Just in it for the money?, how to devise an effective incentive strategy
When a project, service or product is a success, how do you keep all those involved happy? It is only human nature to want to be rewarded in the workplace, but what form should this reward take? Some incentives will have a short-term “booster” effect (for the employee in particular) whilst others may prove to be longer-term drivers for continued success for the firm. A look at incentive schemes within the open innovation industry may provide some clues.
Managers all face the same challenge – how do I recognise and recompense those who have put in the extra mile to make things happen, without forgetting those who may also have contributed to the process? More to the point, how do I find the “right” kind of reward to ensure that those same people want to continue contributing in a similarly positive manner? The answer(s) to these questions are of obvious interest to both the employees and his/her boss. The area of open innovation, where the R&D department are more transparent in terms of the research conducted and the resources used and therefore no longer the sole proprietors of the finished article, provides a fascinating example of how best to keep everyone happy and motivated, not just in the short term but also in the long term.
A human, managerial science
Previous research has very much focussed upon the human and behavioural aspects to this question, and rightly so. People within organisations will inevitably react differently to the various possible types of recognition of service, from bonuses and pay rises through to hierarchical changes and modifications to the actual content of their job. However, the manager has the sustained performance not only of employees in mind but also the firm, hence the potential delicacy of the issue. Design and implementation are therefore key, as well as the not-to-be-neglected reality of “keeping everyone happy”, as far as that is possible…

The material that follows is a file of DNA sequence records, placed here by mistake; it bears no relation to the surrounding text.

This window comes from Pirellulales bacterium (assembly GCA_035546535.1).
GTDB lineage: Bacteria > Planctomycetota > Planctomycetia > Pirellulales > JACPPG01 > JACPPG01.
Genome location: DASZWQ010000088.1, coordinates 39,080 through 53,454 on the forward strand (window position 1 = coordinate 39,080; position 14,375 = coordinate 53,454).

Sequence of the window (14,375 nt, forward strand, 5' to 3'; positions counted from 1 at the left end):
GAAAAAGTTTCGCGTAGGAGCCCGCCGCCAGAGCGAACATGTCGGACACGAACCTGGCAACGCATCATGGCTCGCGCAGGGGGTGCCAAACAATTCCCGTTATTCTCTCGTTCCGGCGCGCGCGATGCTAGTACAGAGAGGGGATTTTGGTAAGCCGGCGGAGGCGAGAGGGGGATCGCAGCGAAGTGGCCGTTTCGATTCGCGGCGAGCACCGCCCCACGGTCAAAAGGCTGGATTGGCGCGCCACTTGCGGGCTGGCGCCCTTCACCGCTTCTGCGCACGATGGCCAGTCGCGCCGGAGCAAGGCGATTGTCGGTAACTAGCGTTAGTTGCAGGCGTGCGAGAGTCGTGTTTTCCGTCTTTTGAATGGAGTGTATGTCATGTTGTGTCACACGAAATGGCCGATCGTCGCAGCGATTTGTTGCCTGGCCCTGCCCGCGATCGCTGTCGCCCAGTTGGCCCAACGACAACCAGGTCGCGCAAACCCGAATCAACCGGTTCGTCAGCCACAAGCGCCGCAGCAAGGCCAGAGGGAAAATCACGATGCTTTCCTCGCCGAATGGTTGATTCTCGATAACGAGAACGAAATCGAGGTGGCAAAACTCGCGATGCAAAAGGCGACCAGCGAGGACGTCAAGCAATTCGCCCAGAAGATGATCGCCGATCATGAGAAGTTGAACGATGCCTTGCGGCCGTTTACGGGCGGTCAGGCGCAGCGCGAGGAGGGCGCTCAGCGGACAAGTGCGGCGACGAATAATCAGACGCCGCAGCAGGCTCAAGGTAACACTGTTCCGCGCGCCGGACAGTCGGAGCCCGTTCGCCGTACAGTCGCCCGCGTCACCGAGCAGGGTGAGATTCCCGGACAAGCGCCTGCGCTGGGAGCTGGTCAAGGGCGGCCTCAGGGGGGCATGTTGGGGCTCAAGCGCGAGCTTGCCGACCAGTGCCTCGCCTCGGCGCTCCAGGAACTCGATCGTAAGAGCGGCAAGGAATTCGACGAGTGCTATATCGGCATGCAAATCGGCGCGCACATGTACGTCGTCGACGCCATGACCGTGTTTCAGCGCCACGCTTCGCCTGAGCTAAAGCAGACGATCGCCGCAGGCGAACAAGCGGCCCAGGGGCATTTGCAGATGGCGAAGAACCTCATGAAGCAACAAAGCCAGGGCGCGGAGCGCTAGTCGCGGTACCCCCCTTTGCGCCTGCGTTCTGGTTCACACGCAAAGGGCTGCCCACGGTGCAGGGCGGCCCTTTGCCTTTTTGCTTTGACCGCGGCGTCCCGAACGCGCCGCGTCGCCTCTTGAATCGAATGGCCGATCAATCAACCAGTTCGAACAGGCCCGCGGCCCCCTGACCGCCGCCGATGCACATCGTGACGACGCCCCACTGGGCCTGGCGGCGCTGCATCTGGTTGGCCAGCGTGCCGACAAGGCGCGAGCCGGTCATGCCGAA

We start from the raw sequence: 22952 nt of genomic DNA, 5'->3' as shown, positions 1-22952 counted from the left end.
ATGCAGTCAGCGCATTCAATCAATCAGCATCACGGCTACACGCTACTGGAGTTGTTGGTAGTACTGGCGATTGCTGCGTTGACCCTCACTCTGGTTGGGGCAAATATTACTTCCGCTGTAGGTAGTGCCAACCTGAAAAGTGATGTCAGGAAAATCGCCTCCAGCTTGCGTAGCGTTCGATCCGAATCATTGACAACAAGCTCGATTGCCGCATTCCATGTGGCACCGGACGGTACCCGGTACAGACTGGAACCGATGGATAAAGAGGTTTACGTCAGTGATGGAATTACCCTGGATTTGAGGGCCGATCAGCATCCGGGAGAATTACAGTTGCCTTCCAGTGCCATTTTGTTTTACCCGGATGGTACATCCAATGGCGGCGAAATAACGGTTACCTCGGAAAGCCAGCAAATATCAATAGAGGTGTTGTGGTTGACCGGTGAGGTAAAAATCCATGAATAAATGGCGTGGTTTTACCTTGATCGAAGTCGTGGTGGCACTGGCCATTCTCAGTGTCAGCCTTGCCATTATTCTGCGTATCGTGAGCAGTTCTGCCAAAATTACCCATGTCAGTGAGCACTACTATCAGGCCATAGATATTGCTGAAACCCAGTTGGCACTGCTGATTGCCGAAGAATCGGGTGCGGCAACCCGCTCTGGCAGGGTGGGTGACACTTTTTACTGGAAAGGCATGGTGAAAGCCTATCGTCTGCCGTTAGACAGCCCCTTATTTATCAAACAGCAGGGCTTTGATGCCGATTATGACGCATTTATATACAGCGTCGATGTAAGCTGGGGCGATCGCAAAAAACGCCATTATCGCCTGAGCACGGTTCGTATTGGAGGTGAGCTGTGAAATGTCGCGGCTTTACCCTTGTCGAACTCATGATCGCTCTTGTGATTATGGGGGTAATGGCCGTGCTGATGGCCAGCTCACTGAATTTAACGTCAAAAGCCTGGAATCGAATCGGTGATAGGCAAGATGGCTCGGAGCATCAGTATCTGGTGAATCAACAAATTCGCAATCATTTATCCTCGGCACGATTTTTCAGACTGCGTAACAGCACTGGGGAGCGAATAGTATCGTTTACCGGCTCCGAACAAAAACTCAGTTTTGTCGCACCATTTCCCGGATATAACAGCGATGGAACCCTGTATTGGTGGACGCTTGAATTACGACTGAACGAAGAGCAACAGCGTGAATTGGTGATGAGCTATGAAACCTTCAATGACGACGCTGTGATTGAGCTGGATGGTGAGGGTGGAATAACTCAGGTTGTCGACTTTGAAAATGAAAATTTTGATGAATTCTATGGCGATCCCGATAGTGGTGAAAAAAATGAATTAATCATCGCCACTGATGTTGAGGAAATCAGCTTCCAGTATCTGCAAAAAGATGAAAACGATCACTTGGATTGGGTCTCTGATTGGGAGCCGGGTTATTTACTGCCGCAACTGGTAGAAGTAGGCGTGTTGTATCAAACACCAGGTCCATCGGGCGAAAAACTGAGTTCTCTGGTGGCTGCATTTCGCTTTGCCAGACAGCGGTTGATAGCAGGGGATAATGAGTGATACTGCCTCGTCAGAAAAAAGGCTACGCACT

Incentive systems – take your pick!
Based upon successful performance and results, these can take three main forms, and range in terms of tangibility and intangibility. First and most obvious is the traditional financial version (pay rise, bonus, change of contractual terms, payment of expenses etc.). Second is the more “immaterial”, which can range from raising international networking opportunities and higher visibility within the corporate world through to improving access to the higher-level knowledge that the firm is producing and enabling the establishment of longer-lasting, more professionally-beneficial ties within the industry. Finally, actual work content can be modified in return for good results, be it creating more flexible allocation of work time, greater involvement in top-level discussions or easier access to key intellectual property issues. The nub of the issue is – what is the employee after in the first place and what impact may that have on the firm?
Take the money and run?